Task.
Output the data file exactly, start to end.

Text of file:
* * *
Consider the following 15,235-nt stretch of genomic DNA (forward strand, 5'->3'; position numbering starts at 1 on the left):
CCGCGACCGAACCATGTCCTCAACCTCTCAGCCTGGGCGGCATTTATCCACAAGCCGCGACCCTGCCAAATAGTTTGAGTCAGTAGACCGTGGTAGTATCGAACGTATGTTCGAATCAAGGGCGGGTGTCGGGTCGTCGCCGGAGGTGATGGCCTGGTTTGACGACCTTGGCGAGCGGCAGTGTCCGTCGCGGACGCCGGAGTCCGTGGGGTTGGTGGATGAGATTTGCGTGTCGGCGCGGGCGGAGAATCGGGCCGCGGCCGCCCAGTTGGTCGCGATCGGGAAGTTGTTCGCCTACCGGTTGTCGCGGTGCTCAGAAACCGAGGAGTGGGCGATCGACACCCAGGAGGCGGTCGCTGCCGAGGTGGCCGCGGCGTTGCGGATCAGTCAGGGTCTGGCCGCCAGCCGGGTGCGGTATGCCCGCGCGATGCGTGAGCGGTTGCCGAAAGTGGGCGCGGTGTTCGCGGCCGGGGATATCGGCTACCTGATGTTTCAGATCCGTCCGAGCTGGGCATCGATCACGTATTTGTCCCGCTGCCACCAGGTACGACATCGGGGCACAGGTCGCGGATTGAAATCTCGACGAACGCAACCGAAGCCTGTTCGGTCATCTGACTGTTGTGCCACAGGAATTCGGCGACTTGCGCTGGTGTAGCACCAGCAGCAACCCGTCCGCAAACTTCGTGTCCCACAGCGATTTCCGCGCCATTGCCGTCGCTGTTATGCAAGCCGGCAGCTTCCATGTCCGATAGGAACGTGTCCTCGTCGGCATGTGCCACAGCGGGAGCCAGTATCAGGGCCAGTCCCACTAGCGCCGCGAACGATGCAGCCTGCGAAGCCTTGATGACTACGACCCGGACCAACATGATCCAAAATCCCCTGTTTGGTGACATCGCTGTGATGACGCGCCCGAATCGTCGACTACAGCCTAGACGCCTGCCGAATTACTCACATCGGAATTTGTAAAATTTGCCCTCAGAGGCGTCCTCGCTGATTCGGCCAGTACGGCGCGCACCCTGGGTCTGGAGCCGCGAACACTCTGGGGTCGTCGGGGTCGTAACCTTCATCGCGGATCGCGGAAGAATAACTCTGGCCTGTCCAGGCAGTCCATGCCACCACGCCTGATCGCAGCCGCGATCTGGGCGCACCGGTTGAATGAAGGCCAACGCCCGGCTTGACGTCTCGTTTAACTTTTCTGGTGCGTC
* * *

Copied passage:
Consider the following 15,235-nt stretch of genomic DNA (forward strand, 5'->3'; position numbering starts at 1 on the left):
CCGCGACCGAACCATGTCCTCAACCTCTCAGCCTGGGCGGCATTTATCCACAAGCCGCGACCCTGCCAAATAGTTTGAGTCAGTAGACCGTGGTAGTATCGAACGTATGTTCGAATCAAGGGCGGGTGTCGGGTCGTCGCCGGAGGTGATGGCCTGGTTTGACGACCTTGGCGAGCGGCAGTGTCCGTCGCGGACGCCGGAGTCCGTGGGGTTGGTGGATGAGATTTGCGTGTCGGCGCGGGCGGAGAATCGGGCCGCGGCCGCCCAGTTGGTCGCGATCGGGAAGTTGTTCGCCTACCGGTTGTCGCGGTGCTCAGAAACCGAGGAGTGGGCGATCGACACCCAGGAGGCGGTCGCTGCCGAGGTGGCCGCGGCGTTGCGGATCAGTCAGGGTCTGGCCGCCAGCCGGGTGCGGTATGCCCGCGCGATGCGTGAGCGGTTGCCGAAAGTGGGCGCGGTGTTCGCGGCCGGGGATATCGGCTACCTGATGTTTCAGATCCGTCCGAGCTGGGCATCGATCACGTATTTGTCCCGCTGCCACCAGGTACGACATCGGGGCACAGGTCGCGGATTGAAATCTCGACGAACGCAACCGAAGCCTGTTCGGTCATCTGACTGTTGTGCCACAGGAATTCGGCGACTTGCGCTGGTGTAGCACCAGCAGCAACCCGTCCGCAAACTTCGTGTCCCACAGCGATTTCCGCGCCATTGCCGTCGCTGTTATGCAAGCCGGCAGCTTCCATGTCCGATAGGAACGTGTCCTCGTCGGCATGTGCCACAGCGGGAGCCAGTATCAGGGCCAGTCCCACTAGCGCCGCGAACGATGCAGCCTGCGAAGCCTTGATGACTACGACCCGGACCAACATGATCCAAAATCCCCTGTTTGGTGACATCGCTGTGATGACGCGCCCGAATCGTCGACTACAGCCTAGACGCCTGCCGAATTACTCACATCGGAATTTGTAAAATTTGCCCTCAGAGGCGTCCTCGCTGATTCGGCCAGTACGGCGCGCACCCTGGGTCTGGAGCCGCGAACACTCTGGGGTCGTCGGGGTCGTAACCTTCATCGCGGATCGCGGAAGAATAACTCTGGCCTGTCCAGGCAGTCCATGCCACCACGCCTGATCGCAGCCGCGATCTGGGCGCACCGGTTGAATGAAGGCCAACGCCCGGCTTGACGTCTCGTTTAACTTTTCTGGTGCGTC